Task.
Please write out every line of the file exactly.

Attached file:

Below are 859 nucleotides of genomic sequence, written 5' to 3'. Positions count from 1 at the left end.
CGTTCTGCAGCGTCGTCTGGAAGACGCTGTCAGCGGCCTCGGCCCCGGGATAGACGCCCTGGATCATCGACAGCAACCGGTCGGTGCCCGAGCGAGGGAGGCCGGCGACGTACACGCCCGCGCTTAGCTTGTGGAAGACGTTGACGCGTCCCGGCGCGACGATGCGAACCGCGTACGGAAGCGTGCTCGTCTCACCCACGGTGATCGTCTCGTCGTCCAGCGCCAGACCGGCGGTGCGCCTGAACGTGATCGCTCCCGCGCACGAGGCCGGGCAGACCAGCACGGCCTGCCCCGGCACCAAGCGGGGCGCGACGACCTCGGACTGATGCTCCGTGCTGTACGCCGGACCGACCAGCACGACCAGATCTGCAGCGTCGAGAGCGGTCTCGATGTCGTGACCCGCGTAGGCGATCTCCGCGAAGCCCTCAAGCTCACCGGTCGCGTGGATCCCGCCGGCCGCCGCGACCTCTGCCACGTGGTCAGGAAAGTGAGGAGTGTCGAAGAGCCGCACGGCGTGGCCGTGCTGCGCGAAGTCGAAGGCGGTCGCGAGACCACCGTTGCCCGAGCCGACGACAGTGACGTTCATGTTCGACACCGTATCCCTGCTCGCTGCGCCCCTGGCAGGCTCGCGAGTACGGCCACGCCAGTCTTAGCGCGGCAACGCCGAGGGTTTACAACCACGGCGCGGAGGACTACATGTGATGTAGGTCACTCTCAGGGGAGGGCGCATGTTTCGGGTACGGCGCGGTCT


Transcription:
Below are 859 nucleotides of genomic sequence, written 5' to 3'. Positions count from 1 at the left end.
CGTTCTGCAGCGTCGTCTGGAAGACGCTGTCAGCGGCCTCGGCCCCGGGATAGACGCCCTGGATCATCGACAGCAACCGGTCGGTGCCCGAGCGAGGGAGGCCGGCGACGTACACGCCCGCGCTTAGCTTGTGGAAGACGTTGACGCGTCCCGGCGCGACGATGCGAACCGCGTACGGAAGCGTGCTCGTCTCACCCACGGTGATCGTCTCGTCGTCCAGCGCCAGACCGGCGGTGCGCCTGAACGTGATCGCTCCCGCGCACGAGGCCGGGCAGACCAGCACGGCCTGCCCCGGCACCAAGCGGGGCGCGACGACCTCGGACTGATGCTCCGTGCTGTACGCCGGACCGACCAGCACGACCAGATCTGCAGCGTCGAGAGCGGTCTCGATGTCGTGACCCGCGTAGGCGATCTCCGCGAAGCCCTCAAGCTCACCGGTCGCGTGGATCCCGCCGGCCGCCGCGACCTCTGCCACGTGGTCAGGAAAGTGAGGAGTGTCGAAGAGCCGCACGGCGTGGCCGTGCTGCGCGAAGTCGAAGGCGGTCGCGAGACCACCGTTGCCCGAGCCGACGACAGTGACGTTCATGTTCGACACCGTATCCCTGCTCGCTGCGCCCCTGGCAGGCTCGCGAGTACGGCCACGCCAGTCTTAGCGCGGCAACGCCGAGGGTTTACAACCACGGCGCGGAGGACTACATGTGATGTAGGTCACTCTCAGGGGAGGGCGCATGTTTCGGGTACGGCGCGGTCT